One of the events during the Finnish EU Presidency, the European Days for Sustainable Circular Economy conference, took place in Helsinki on 30 September – 1 October 2019. The purpose of the conference was to promote the transition to low-carbon, climate-friendly circular economy around which sustainable societies and industries may be built. 800 participants from 40 countries represented universities and research institutes, businesses, politics, organisations, public administration and the EU. The event offered exciting presentations on circular economy solutions and research, panel discussions, and broader visions of what should be achieved in this area on the EU level.
The main message of the conference was that a sustainable circular economy requires a change of attitudes, images, processes, business models and regulations as well as collaboration between different actors based on comprehensive thinking. All this is needed because we have reached the limits of our planet’s sustainability. It is also time to move towards circular economy politically because the EU is determined to take a leading role and implement the circular economy when it cooperates with non-EU countries. The circular economy is thus high on the EU’s list of priorities and several funding instruments have been set up to support this goal.
The will to make the transition into circular economy is strong, but in many respects, we are still taking the first steps towards a sustainable circular economy.
Politicians are able to ensure that the plans to promote circular economy fall on fertile soil, but they cannot create it on their own. Systemic change requires that companies, research institutions and citizens challenge the logic and principles of the linear economy. We need a common vision of what kind of future we want to create. Technological revolutions and innovations are supporting the transition towards a sustainable circular economy.
The CICAT2025 project featured prominently in the conference. The project had its own exhibition stand with a poster on co-operation with stakeholder groups, which invited participants to talk with our researchers. The main attraction was the AR videos the CICAT2025 project launched at the event. The project invited participants to try out the augmented reality videos available at our info points. In her conference presentation and subsequent panel discussion, Leena Aarikka-Stenroos, the director of our consortium, highlighted the importance of the catalysing aspect of our project and the role of science and research in bringing about systemic change.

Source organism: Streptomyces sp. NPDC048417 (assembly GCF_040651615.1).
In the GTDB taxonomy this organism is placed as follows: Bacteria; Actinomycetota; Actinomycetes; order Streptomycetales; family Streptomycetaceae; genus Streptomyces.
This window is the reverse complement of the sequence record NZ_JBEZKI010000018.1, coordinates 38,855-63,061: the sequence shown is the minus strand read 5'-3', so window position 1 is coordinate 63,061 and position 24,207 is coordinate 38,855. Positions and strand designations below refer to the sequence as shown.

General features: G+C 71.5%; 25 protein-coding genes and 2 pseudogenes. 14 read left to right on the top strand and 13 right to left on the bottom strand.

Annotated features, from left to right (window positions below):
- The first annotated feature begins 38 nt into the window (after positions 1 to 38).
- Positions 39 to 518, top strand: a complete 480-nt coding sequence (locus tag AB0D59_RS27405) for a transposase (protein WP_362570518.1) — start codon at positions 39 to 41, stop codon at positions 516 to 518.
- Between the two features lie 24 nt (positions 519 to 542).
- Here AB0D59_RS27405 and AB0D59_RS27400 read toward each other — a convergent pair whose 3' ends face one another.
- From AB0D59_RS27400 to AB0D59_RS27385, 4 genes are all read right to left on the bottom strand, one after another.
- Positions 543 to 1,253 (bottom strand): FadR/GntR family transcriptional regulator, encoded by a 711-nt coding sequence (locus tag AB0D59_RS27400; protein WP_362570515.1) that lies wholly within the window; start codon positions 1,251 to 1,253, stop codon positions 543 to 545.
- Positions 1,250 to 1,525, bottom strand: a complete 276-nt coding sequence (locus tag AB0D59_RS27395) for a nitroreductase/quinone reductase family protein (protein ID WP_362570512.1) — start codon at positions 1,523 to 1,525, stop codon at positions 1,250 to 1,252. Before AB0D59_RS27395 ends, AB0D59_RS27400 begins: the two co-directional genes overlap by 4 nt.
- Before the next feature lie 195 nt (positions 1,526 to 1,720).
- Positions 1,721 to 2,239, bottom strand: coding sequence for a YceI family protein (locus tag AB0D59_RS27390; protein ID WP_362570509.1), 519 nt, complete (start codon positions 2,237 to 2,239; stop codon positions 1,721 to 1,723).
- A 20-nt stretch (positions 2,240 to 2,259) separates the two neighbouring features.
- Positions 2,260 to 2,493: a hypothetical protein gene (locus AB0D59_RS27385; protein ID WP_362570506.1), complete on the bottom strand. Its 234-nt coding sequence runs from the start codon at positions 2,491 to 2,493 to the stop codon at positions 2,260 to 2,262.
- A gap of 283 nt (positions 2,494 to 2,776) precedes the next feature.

As a whole, the conference provided a rich set of speeches by researchers and experts. Particularly interesting was the presentation by Ester van der Voet from Leiden University who talked about urban mining, ie the city as a mine. Growing cities are nexuses of materials recovered from nature because materials are brought into and consumed in cities. Hence, cities form huge urban mines whose material reserves can be collected and utilised. For example, discarded wires and pipes under the ground, discarded electronics, and construction waste form reserves that may eventually play a major role in the global resource shortage. It has been estimated that in the production of aluminium for instance, the use of virgin materials will account for one third and the reuse for two thirds of the total in the 21st century.
Leen Gorissen, the founder of the Studio Transition consultancy, gave inspirational examples of new innovations in the circular economy that have been made by using biomimicry. For example, the biotechnology company Sharklet Technologies is developing coatings that have a microscopic surface texture based on shark skin. This antibacterial formula can be used in dressing wounds, for example in hospital environments. Moreover, PureBond uses waterproof and non-toxic super glue in the plywood industry. The glue has been developed by getting inspiration from clams and imitating them. According to Gorissen, the nature has millions of years of product development experience and the circular economy should take advantage of the natural intelligence and diversity around us.
Our main main impression from the conference was that the will to make the transition into circular economy is strong, but in many respects, we are still taking the first steps towards a sustainable circular economy. The characteristics of different sectors, investment horizons and the speed of change must be taken into account and no singular solution exists. Catalysts that accelerate the change are thus needed. In his closing words, Jyrki Katainen, Vice-President of the EU Commission in charge of competitiveness who is soon to become President of the Finnish Innovation Fund Sitra, emphasised that the circular economy will be implemented in a spirit of collaboration. “Let’s make it happen!”